I must say that a UUID is something only a mother UUID could love. I feel that any system that helps better identify the hard drive partition at a glance is the thing to use. I do understand there may be other considerations, but as long as real people must deal with fstab, device.map and menu.lst files, a human readable identification is most likely a requirement. I also understand that automatic methods exist to deal with these files as well, but again I am not a mother UUID, yet.lol!
Take a look at your Windows registry (an come back to us as quick as possible!) lol!
God, at least one of the reasons I like using Linux is because I do not want/like to look at a Windows registry. I consider Windows a necessary EVIL I must live with. And, nothing Windows is doing would make me love a UUID anymore. One thing is for sure, if you think UUID’s are good, then I truly believe you, just like taking that terrible tasting medicine today will make me feel better in the morning. Maybe so, but I still say that UUID’s are something only a mother UUID could love.
> I must say that a UUID is something only a mother UUID could love. I
> feel that any system that helps better identify the hard drive partition
> at a glance is the thing to use. I do understand there may be other
> considerations, but as long as real people must deal with fstab,
> device.map and menu.lst files, a human readable identification is most
> likely a requirement. I also understand that automatic methods exist to
> deal with these files as well, but again I am not a mother UUID,
I’m finding myself really missing the auto-mount of previous versions where
external USB hard drives were mounted as /media/disk, media/disk1,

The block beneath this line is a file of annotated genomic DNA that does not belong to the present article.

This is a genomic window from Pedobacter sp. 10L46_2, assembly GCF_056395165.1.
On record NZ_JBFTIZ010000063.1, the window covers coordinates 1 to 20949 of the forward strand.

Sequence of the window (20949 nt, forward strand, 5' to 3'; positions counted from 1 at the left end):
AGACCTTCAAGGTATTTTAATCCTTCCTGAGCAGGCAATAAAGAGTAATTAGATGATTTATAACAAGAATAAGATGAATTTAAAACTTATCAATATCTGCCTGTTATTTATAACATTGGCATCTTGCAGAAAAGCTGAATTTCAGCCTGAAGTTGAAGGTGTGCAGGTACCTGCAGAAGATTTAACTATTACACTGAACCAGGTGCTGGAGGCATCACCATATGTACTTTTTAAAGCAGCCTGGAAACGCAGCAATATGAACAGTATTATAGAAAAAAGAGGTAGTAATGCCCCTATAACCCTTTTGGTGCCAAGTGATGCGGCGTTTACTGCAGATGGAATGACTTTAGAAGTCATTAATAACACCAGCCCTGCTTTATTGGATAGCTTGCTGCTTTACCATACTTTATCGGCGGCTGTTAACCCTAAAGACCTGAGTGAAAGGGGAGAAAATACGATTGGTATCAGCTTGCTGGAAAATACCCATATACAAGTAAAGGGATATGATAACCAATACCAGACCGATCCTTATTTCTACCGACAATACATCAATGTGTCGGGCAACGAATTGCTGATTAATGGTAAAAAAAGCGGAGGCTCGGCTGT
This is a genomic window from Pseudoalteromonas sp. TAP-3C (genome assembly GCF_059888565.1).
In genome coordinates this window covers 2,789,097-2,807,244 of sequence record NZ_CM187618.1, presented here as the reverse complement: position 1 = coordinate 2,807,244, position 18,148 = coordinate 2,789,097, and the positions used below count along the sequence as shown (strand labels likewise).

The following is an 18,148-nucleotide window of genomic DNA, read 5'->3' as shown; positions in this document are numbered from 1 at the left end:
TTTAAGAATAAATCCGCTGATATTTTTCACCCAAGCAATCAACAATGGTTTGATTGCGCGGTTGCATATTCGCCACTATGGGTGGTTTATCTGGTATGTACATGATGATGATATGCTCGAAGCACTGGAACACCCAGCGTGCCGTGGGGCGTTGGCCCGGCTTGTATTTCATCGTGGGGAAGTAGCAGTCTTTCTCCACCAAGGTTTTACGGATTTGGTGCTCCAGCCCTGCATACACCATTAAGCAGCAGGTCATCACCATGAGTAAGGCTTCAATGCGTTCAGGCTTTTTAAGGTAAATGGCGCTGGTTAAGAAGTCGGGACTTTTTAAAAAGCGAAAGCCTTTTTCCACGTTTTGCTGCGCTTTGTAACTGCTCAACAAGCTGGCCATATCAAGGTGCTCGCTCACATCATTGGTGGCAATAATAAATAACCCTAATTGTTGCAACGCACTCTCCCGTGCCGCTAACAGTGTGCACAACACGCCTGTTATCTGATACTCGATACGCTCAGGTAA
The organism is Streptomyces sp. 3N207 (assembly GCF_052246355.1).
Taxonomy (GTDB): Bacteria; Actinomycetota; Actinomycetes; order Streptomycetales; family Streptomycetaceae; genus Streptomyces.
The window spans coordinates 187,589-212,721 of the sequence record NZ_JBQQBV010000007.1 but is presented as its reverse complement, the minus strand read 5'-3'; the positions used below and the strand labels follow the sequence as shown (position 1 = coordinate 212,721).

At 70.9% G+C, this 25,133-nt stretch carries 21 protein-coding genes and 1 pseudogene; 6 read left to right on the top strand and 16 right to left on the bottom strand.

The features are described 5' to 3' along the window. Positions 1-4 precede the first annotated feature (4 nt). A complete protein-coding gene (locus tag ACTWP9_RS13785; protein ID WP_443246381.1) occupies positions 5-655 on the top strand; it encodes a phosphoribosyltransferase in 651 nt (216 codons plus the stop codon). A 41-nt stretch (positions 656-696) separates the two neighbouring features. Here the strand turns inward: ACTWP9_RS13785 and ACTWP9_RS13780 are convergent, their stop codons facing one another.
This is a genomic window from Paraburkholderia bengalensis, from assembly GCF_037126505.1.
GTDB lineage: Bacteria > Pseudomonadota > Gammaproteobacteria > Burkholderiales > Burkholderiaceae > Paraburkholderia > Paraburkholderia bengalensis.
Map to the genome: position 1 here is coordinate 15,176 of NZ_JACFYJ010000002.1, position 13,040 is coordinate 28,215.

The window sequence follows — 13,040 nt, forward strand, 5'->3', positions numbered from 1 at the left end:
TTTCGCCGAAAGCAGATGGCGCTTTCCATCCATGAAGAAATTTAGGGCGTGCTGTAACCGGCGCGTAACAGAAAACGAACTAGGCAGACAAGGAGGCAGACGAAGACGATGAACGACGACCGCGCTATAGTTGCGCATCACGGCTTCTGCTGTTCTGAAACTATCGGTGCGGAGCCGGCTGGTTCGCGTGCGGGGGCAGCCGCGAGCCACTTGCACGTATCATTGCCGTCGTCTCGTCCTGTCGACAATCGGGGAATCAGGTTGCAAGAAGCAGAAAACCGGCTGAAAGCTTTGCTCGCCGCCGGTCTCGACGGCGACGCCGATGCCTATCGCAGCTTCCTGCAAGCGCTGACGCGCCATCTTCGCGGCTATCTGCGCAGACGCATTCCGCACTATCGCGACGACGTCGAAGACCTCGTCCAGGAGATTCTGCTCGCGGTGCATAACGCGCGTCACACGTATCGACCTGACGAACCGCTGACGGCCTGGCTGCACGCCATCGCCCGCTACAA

media/disk2, etc. Not very informative as to which drive is which unless
the drive has multiple partitions in which case they are mounted by-label.
I don’t know if UUIDs are good or bad. They are just a way to identify partitions. They don’t change (unlike disks ID) unless you reformat a partition, and you can change them if you feel you need to with tune2fs -U. I’ve been explaining the differences between mounting by-id and mounting by-uuid, as well as using a notation wich doesn’t involve udev symlinks (although as I mentionned previously, if udev doesn’t work, nothing else is going to work anyway). Each method has advantages and inconvenients. To put it simply, il you intend to play with partitions (add/remove some), the method by-uuid is safer, as each partition’s UUID is independent from the others. If you intend to play with hard disks (backup/duplicate) and for some reason mount both the original and the copy, by-id is safer as each duplicated partition will have a different ID based on the hard disk serial. Otherwise if you like to call things by names, you can label the partitions and mount by labels. Labels get written in the superblock as the “Filesystem volume name”. Labels are optionals while UUIDs are not. You can mount NTFS partitions under Linux by their UUIDs as well.
Hmmm … Do you mean under KDE? Could it be that KDE is now entirely using udev and doesn’t use hal at all anymore? In that case the automount of USB hard drives could be achieved with a udev rule. You’ll find examples by googling a little bit. I guess we might have some here too.
As you see, even after you are satisfied with the help here, the discussion goes on. That is why we do not make a thread CLOSED and block it. It would frustrate those who like to add more and more information
Does it mean that the EVIL is necessary? lol! >:) lol!
OK. Forget it! Let us avoid the philosophical trap!
please_try_again, this question reminds me of DenverD’s Question; “Suppose there were no hypothetical questions?”